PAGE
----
This essay by Christopher Briem was originally published by PublicSource, a news partner of Technical.ly. PublicSource is a nonprofit media organization delivering local journalism for the Pittsburgh region at publicsource.org. You can sign up for its newsletters at publicsource.org/newsletters.
It is a fitting end for United States Steel that its long history as a corporate behemoth ends with plans to be acquired whole by Japan’s Nippon Steel. Once a world leader, the steelmaker has long been in decline, and locally it has long been more a part of the region’s self-image than a partner in regional development.
Few places have retained an indelible moniker for as long as Pittsburgh has been known as the Steel City. It makes sense that a city and region that were the home to an unparalleled cluster of metals industries since long before the Civil War would be known for what they produced and exported to the world.
But the painful truth is that U.S. Steel, long the dominant local player in the industry, has never had anywhere near the commitment to Pittsburgh as Pittsburgh had to the corporation. And now a company that became moribund in strategic direction and management practices will be acquired by one from a country — Japan — that had no modern steelmaking when Andrew Carnegie first built the Edgar Thomson Works at Braddock, but continued to innovate long after U.S. Steel stopped doing so.
Born in NYC, US Steel’s marriage to Pittsburgh was fraught
When first contrived by J.P. Morgan and his collaborators, the behemoth U.S. Steel was not a Pittsburgh-based firm at all, even if the core of its assets were formed from Andrew Carnegie’s plants clustered along the Monongahela River. Like many a financier since, Morgan valued proximity and made the Empire Building in lower Manhattan the home of the new corporation. Decades would pass before U.S. Steel officially moved its headquarters to Pittsburgh in 1931, where it remained for further decades — but not forever.
Just a few years after U.S. Steel was created, the new conglomerate built its largest steel works in Gary Indiana, prompting questions about its future in Pittsburgh. By the end of World War II, it was almost heretical to question steel’s role in Southwestern Pennsylvania. But as postwar demand for steel increased, U.S. Steel looked east and built its most modern plant, the Fairless Works, outside of Philadelphia in the 1950s.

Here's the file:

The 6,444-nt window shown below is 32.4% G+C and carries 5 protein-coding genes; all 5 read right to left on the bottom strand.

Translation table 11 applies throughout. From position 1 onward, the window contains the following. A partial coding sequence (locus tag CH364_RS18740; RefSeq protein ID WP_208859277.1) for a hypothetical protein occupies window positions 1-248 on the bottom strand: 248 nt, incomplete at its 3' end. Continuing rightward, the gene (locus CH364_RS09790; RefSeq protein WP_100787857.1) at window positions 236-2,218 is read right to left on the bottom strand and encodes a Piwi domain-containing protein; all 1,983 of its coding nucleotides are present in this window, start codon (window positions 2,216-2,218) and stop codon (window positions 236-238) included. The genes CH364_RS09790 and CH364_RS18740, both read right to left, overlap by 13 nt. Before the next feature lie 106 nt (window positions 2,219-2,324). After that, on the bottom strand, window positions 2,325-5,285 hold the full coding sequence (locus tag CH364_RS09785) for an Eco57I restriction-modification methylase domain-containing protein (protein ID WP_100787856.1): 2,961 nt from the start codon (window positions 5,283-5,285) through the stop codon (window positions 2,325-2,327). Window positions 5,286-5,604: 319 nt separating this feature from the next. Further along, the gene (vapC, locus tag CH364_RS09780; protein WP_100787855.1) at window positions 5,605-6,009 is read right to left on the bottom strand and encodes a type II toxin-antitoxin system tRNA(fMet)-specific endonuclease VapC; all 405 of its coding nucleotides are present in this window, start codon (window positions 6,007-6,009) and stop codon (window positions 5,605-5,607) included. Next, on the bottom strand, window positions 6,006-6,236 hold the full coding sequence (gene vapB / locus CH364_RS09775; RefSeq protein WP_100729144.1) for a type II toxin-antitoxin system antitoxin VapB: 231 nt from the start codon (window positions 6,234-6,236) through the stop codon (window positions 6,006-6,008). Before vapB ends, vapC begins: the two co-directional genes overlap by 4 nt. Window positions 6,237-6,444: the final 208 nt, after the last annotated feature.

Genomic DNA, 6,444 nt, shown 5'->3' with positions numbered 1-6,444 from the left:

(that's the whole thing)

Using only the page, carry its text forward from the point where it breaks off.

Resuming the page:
Nonetheless, Pittsburgh looked the part of the nation’s steel capital. For the last half-century, downtown Pittsburgh’s tallest building has been the steel-clad skyscraper originally built as U.S. Steel’s headquarters. Before rust became a symbol of decline, the entire building was intentionally transformed by the company’s patented weathering steel giving it an oxidized sheen visible to the horizon.
Yet a few years after the 64-story U.S. Steel Tower opened in 1971, the company placed full-page advertisements in local newspapers asking, “Did we make a mistake locating our headquarters in Pittsburgh?” The unambiguous threats stemmed from local efforts to regulate the nearly unabated pollution that remained endemic to carbon steel production. U.S. Steel may have wanted to move, but a century of sunk investment made any such move inconceivable at the time. Pollution from the plants remained, an artifact of the failure to make sufficient investments to keep many of the company’s legacy plants in Southwestern Pennsylvania competitive into the future.
By contrast, as Japan emerged from World War II it built a steel industry around modern basic oxygen blast furnaces, a technology US Steel eschewed until it was too late.